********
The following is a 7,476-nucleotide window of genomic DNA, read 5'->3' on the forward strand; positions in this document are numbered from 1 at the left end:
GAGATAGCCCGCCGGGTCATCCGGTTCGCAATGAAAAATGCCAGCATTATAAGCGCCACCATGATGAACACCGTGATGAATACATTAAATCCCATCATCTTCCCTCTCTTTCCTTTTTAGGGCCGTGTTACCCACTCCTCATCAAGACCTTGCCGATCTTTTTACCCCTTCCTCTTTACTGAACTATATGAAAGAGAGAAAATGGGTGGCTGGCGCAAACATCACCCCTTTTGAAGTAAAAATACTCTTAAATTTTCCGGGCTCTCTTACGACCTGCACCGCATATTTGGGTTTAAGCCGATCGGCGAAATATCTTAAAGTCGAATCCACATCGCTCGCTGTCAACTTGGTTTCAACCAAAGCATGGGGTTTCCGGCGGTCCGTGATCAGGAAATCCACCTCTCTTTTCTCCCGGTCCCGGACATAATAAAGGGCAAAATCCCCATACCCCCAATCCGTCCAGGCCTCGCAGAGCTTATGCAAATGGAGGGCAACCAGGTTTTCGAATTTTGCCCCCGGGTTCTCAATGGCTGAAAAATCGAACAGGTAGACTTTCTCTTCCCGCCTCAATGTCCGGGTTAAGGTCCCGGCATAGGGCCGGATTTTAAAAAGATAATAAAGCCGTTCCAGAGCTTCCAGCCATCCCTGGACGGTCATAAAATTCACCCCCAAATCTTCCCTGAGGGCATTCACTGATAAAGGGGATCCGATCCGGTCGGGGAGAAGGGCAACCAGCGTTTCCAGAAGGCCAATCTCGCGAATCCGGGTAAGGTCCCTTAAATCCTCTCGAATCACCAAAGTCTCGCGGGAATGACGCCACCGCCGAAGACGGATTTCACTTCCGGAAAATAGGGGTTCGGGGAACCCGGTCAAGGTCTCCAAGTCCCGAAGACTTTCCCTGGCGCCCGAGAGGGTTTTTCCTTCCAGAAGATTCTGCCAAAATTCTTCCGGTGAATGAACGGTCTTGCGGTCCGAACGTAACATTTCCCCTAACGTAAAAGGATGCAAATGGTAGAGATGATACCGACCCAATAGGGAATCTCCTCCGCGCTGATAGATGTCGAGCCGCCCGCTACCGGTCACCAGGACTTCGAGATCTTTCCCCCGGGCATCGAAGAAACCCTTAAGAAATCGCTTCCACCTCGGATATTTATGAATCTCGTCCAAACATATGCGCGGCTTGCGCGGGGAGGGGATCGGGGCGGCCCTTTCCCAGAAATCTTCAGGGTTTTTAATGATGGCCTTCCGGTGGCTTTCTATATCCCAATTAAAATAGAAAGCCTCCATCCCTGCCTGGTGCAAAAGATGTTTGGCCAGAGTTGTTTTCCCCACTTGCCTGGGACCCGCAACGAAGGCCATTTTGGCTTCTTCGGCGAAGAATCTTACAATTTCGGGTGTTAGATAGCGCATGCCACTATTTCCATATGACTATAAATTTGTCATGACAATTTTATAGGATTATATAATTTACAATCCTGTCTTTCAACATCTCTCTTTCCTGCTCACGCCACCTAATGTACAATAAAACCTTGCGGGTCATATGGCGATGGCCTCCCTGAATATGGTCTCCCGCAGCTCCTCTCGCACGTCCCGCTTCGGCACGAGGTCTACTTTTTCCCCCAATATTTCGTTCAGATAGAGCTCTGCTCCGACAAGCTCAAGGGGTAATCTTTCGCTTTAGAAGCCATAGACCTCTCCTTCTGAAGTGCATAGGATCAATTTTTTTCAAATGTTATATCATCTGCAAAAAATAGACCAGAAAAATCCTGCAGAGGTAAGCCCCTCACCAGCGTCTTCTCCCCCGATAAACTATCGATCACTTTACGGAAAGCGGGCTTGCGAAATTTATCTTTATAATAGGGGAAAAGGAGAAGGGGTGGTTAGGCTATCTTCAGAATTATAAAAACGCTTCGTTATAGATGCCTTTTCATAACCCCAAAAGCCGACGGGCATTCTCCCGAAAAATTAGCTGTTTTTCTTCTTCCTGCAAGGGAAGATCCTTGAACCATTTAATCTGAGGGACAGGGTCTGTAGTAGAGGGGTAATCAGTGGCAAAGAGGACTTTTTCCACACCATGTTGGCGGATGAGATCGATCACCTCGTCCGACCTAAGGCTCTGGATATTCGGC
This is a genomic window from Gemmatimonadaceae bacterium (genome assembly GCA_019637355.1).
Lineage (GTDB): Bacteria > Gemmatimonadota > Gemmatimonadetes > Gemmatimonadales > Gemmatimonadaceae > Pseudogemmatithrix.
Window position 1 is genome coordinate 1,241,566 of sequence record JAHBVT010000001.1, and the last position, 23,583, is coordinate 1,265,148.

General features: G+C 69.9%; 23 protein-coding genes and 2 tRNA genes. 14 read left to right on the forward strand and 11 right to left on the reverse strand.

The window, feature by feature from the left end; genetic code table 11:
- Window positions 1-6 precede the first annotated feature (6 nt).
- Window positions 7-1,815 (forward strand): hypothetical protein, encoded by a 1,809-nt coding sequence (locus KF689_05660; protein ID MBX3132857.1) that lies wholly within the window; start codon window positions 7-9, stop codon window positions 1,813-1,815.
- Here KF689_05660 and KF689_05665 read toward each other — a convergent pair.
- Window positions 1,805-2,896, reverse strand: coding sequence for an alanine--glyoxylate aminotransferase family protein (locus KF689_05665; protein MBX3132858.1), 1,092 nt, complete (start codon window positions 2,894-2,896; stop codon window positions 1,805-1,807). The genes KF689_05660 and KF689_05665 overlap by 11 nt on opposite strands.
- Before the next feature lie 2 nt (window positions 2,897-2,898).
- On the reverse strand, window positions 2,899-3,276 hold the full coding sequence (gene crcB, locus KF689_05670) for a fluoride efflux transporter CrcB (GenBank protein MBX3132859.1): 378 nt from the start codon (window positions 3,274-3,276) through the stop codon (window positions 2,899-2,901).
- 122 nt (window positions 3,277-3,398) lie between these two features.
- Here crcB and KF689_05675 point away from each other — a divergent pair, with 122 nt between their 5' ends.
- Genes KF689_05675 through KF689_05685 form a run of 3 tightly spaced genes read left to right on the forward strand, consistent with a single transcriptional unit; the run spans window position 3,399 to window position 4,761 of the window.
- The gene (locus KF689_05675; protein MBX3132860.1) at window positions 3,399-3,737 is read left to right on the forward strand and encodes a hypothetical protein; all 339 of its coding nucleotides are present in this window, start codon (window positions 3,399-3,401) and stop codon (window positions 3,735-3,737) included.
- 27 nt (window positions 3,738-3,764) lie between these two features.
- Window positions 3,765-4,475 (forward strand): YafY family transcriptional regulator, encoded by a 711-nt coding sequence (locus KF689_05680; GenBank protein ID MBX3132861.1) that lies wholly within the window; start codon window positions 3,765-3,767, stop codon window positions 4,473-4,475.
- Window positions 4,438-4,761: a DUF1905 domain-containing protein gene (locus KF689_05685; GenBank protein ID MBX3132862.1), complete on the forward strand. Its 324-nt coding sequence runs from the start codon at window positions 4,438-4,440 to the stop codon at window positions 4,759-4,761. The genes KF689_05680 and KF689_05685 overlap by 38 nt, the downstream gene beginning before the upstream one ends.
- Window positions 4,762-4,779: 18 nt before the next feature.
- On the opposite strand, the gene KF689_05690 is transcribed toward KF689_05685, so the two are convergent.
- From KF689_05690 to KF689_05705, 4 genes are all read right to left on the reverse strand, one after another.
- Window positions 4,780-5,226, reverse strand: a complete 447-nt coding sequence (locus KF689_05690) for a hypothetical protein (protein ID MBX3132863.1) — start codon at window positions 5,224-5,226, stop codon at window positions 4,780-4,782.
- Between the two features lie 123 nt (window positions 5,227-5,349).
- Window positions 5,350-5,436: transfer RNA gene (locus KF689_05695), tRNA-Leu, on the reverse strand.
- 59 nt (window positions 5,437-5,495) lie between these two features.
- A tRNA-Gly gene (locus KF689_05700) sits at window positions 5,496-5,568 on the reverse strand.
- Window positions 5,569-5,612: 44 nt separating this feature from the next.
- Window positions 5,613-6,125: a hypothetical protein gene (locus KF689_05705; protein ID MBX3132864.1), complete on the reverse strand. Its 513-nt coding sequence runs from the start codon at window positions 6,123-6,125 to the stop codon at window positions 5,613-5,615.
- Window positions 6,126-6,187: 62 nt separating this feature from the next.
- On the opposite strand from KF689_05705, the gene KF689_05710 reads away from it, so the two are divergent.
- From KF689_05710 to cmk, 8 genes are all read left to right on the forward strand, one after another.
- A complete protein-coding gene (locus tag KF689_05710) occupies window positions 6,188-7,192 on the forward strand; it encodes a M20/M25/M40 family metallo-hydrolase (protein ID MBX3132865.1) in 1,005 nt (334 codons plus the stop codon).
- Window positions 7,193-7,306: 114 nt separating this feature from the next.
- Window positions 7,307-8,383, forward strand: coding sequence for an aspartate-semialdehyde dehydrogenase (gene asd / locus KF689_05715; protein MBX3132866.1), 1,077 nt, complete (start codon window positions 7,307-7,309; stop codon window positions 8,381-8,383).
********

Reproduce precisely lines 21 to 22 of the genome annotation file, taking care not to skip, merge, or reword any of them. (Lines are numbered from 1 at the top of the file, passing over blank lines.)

- Window positions 4,762-4,779: 18 nt before the next feature.
- On the opposite strand, the gene KF689_05690 is transcribed toward KF689_05685, so the two are convergent.